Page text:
- For all ages
- For 1 or more readers
- Learn why “D” is for Dimetrodon
Theme & Narrative:
- Dinosaur names are even harder to pronounce when you don’t know the alphabet
- Gamer Geek not applicable!
- Parent Geek approved!
- Child Geek approved!
Actor Matt Smith (most notably recognized for his role as the 11th Doctor Who) said, “As a kid, I knew all of the dinosaurs. It’s one of those tragedies that I’ve forgotten what dinosaurs are cool.” I never forgot. It’s the Triceratops. That creature was a tank on four legs with horns ready to ruin a Tyrannosaurus Rex’s day. As adults, we still remember our love of dinosaurs and now we get to share our fascination with our children, whether they want to or not.
Explorasaurus ABCs, written and illustrated by Avery Nubson, is 28 pages of alphabetical and paleontological humorous education. Bright colors, quirky dinosaurs doing quirky things, and short rhymes cover Ankylosaurus the aspiring actor to Zephyrosaurus who likes to zest his zucchinis. And if that’s all there was to the book, I wouldn’t have much to say about it, but I do. So much more.
In addition to each letter in the alphabet corresponding to a dinosaur’s name, the bottom portion of the page includes information that further introduces and educates a younger reader to the dinosaur in question. For example, how to pronounce the dinosaur’s name, what the name means, how big it was, what it ate, and where and when did it live. All of this is cleanly and unobtrusively provided for every dinosaur. It doesn’t demand the attention of the eye, but it does provide a great deal of information.
And, again, if that’s all there was to this book, I wouldn’t have much to say about it. Lots of kid books are available that discuss letters and dinosaurs. This book does something slightly different that I think is simply marvelous.
This is a dinosaur book that you can grow up with. It all starts with recognizing letters in the alphabet and learning how to read. Then we move on to pronouncing the names of the dinosaurs which you have already associated with the letters you have learned. Then we come to the scientific facts that take the reader in a whole new direction. No longer is Explorasaurus ABCs a book for kids, but a streamlined field guide for budding paleontologists.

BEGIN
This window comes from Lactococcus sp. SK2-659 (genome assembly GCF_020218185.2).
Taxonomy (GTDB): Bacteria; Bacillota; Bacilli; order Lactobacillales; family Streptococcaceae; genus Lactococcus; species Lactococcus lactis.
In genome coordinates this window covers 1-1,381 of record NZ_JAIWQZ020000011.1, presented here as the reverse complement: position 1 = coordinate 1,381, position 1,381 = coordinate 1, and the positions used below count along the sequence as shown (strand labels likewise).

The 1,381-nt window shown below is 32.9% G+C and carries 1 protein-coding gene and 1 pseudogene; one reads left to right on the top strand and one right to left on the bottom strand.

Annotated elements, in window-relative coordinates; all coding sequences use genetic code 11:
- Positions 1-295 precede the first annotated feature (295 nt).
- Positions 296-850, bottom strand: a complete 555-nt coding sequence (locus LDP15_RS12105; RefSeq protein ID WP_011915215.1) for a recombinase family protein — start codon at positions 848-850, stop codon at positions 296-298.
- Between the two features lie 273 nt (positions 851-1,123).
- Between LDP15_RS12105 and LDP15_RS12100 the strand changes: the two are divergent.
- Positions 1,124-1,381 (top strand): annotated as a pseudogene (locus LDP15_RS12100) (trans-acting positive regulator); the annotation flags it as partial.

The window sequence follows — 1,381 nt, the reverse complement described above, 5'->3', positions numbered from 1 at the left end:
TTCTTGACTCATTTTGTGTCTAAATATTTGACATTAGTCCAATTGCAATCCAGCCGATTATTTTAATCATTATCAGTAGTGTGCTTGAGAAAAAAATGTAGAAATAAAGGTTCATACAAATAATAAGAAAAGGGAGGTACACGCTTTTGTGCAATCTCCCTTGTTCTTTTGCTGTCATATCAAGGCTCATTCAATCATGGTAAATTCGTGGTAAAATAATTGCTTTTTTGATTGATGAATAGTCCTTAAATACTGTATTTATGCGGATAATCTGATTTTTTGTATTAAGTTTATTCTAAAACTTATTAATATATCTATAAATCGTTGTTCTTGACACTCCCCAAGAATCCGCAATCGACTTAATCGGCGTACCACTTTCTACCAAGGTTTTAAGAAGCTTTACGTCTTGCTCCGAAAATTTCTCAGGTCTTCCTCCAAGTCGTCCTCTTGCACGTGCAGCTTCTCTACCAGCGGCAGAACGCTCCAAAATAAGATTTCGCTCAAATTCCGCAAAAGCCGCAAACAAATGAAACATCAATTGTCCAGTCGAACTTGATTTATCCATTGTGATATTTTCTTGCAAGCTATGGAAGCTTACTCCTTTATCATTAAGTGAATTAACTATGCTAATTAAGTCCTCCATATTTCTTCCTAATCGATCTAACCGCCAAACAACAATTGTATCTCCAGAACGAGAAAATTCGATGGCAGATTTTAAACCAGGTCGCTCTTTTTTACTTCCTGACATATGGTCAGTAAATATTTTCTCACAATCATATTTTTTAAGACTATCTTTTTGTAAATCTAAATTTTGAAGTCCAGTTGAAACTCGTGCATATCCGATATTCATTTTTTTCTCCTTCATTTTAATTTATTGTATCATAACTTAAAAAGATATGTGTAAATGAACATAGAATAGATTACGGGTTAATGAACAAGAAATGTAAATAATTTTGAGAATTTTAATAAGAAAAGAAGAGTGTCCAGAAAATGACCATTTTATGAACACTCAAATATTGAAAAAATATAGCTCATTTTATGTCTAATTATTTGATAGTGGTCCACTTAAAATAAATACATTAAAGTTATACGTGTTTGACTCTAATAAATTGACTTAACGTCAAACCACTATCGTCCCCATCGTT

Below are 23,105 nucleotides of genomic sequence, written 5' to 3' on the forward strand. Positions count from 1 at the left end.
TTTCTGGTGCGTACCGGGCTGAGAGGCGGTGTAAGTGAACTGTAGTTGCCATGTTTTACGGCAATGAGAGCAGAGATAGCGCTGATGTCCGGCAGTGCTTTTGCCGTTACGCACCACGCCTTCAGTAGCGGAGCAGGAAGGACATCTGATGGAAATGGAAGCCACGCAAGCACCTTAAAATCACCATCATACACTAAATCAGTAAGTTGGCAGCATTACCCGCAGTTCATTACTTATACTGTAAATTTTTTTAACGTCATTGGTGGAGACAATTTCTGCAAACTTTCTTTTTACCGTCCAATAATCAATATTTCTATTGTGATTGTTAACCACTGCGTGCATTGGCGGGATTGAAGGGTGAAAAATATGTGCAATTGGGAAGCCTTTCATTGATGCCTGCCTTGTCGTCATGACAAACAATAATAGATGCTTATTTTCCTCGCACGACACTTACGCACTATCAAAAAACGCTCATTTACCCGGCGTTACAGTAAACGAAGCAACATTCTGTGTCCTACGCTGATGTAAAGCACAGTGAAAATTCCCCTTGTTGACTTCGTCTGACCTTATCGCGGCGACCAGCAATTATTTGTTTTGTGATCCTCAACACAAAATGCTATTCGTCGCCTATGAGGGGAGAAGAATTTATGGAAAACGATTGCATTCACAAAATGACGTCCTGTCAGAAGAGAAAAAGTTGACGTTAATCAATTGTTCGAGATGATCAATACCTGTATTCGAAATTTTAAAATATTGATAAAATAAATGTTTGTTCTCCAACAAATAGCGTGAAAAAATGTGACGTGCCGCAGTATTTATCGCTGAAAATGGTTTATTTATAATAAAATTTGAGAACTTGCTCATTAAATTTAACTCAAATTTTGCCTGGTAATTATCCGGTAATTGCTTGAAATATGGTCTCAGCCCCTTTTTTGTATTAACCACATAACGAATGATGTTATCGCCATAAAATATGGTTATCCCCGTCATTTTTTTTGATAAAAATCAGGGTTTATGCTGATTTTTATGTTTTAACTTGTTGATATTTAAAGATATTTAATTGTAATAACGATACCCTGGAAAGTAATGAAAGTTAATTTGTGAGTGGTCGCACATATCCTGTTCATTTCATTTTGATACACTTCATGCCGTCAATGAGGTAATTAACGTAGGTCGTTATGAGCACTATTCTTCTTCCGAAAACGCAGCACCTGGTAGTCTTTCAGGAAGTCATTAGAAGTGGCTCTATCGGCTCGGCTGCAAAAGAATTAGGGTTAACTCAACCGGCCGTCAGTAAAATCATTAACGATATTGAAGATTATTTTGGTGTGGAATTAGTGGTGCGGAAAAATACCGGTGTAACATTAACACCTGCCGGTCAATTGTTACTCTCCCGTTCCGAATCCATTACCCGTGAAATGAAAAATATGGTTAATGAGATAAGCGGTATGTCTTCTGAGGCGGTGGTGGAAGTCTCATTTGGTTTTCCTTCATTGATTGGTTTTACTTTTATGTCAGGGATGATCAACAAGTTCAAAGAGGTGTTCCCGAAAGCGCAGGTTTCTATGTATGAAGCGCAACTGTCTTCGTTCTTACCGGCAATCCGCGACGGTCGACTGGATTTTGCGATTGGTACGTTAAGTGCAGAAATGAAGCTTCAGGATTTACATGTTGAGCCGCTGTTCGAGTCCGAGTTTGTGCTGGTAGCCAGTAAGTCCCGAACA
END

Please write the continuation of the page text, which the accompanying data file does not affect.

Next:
As an added bonus, the back of the book includes a map of the world that shows where the different dinosaurs might have lived based on where their fossils were found. The book also includes a glossary of all the words used in the book, helping young readers learn what the different words mean. After finding your definition, you can go back to the colorful images and scientific facts, learning as you go.
To learn more about Explorasaurus ABCs, visit the publishing company.
As a father of 3 kids, I feel that I have read just about every kind and type of children’s books out there. I’ve read Everybody Poops more times than I will ever care to remember and we have covered just about every Little Golden Book available. Not that I mind. In fact, I am somewhat saddened that my oldest child now reads comfortably and quietly on his own. All I can do is read next to him and I can’t help but miss the days when he was on my lap pointing at pictures in a book.
Nowadays, my youngest is the only one who still crawls onto my lap to have a story read. Explorasaurus ABCs delighted him, despite already knowing his ABCs like a boss. The funny little rhymes and colorful pictures had him turning each page with excitement. Predictably, he shared the book with his brothers. What I didn’t expect was how interested his brothers would be.
Turns out that my boys, who do enjoy a good dinosaur book and trip to visit dinosaurs at a museum, all enjoyed the dinosaur facts. More so than the ABCs, if the truth be told. Indeed, this children’s book not only excited them, but it also got them talking about other dinosaurs. It was common to find a bigger and more “adult dinosaur book” (as my kids like to call them) easily within reach so they could learn more about the dinosaurs being discussed.
Explorasaurus ABCs covers a lot with very little effort. By doing so, it has opened a number of doors to new readers, young dinosaur enthusiasts, and dinosaur lovers. Best of all, it builds upon each experience, enriching and exciting the reader, challenging them to learn more, and growing in the process. ABC books for kids are a dime a dozen nowadays, but here is a book that is worth every penny. It’ll be in your library for a long time, well after the ABCs have been mastered and the epic struggle of not pronouncing Fukuisaurus (really) wrong in public begins.
I’m still fighting that battle…
This book was given to Father Geek as a review copy. Father Geek was not paid, bribed, wined, dined, or threatened in vain hopes of influencing this review. Such is the statuesque and legendary integrity of Father Geek.